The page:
Folic acid or Folate?

Are you trying to fall pregnant? Perhaps your hair and nails need strengthening. Or maybe a practitioner has told you that you have poor methyl function. So, you need some vitamin B9. But you go to the health shop and there are so many options. The shop assistant doesn’t seem to know the difference. So, you pick anyone, pay and leave.


However, the difference between Folic Acid and Folate is of vital importance.

Folate

Folate is derived from the Latin word folium, meaning “leaf”, because of the high folate levels found in leafy greens.


Folate cannot be created within our bodies. This means your folate levels are entirely dependent upon your diet and supplementation. Folate comes from food sources such as spinach, endive, bok choy, romaine lettuce, asparagus, mustard and turnip greens, goose and duck liver, and epazote.


The recommended daily allowance of folate is 400 micrograms (mcg) for an adult and 400 to 800 mcg during pregnancy. Methylfolate is the active form of folate and is most likely to be absorbed and utilized by the body (keep this in mind when buying supplements).


Without adequate folate you might begin to experience the following: fatigue, anxiety, increased risk of miscarriage, thyroid problems, and a condition called folate- deficiency anemia. And, without enough folate during pregnancy, you risk neural tube defects in your baby (including spina bifida).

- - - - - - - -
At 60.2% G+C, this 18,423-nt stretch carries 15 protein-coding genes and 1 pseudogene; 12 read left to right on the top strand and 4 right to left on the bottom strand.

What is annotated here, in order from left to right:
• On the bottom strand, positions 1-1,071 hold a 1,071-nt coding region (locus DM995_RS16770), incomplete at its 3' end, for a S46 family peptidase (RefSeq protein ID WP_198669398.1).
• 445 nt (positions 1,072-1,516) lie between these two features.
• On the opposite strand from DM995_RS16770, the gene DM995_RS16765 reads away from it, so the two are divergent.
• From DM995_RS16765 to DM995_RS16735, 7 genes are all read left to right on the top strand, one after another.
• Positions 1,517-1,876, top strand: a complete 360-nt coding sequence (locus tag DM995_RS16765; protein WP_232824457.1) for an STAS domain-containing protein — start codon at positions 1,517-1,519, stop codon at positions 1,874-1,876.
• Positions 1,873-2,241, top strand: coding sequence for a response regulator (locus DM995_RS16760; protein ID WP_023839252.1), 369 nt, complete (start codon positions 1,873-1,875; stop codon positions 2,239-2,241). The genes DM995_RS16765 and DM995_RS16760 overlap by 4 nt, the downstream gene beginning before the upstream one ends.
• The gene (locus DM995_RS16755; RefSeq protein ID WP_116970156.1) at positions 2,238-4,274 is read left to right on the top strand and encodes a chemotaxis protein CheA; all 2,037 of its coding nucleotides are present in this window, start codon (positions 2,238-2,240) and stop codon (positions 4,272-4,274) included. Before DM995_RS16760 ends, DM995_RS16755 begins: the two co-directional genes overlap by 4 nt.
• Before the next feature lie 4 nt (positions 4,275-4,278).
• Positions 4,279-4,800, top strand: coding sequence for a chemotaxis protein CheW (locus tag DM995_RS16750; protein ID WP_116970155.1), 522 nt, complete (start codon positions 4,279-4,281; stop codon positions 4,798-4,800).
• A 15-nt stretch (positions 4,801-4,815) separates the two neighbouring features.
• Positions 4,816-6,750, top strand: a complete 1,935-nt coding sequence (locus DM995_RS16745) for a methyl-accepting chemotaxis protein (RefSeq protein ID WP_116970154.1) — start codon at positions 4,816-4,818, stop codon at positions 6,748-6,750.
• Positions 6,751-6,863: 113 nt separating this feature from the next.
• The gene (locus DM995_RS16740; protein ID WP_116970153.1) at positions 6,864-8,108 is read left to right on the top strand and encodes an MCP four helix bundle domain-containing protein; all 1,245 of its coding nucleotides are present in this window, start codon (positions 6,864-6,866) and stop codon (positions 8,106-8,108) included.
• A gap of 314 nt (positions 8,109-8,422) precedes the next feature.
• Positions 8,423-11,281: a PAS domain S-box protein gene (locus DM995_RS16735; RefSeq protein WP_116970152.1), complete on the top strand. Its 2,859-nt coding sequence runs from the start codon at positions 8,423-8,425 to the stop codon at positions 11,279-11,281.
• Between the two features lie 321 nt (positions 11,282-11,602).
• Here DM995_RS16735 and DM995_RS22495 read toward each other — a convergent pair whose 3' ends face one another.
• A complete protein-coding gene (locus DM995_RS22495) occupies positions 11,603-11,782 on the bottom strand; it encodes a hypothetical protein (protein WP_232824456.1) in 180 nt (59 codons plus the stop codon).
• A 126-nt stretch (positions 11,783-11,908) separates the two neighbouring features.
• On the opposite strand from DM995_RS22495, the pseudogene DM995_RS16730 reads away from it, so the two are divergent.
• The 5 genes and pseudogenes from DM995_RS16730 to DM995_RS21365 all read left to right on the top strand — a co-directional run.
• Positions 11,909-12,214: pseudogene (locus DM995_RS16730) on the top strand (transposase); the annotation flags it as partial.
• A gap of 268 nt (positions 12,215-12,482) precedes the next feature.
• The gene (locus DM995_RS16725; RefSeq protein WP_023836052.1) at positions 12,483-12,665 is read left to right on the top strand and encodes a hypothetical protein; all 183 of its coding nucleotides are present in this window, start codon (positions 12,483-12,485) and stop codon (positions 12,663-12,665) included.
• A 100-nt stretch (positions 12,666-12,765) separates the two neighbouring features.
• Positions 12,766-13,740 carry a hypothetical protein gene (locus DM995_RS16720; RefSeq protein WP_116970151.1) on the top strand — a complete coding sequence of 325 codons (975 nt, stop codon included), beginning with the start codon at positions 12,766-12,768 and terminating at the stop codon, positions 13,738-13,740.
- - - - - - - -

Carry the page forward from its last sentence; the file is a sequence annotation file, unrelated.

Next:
Folate is necessary for the formation of the DNA bases adenine and guanine. It is required for DNA synthesis, cell formation, and regeneration. A lack of folate during DNA replication can increase the risk of mutations and, therefore, cancer.

Folic acid


Folic acid, on the other hand, is man-made and is added to fortified foods or supplements. Folic acid closely resembles folate and binds to folate receptors. In doing so, it blocks the receptors from binding to natural forms of folate. This reduces the amount of methyl folate within the cell. Consequently, your DNA struggles to methylate and it can lead to the conditions mentioned in the previous paragraph. In fact, elevated folic acid has the potential to stimulate pre-existing cancer cells.


If you have a certain variation of the MTHFR gene, you might not be able to metabolize folic acid at all. (For more on the MTHFR and other genes email soniaphytotherapy@gmail.com) For many, it is not enough to merely take a folate supplement. Try reducing all foods that are fortified with folic acid and eat more folate-rich vegetables. There is a myriad of benefits to doing this, both physically and mentally, in the short and the long term.



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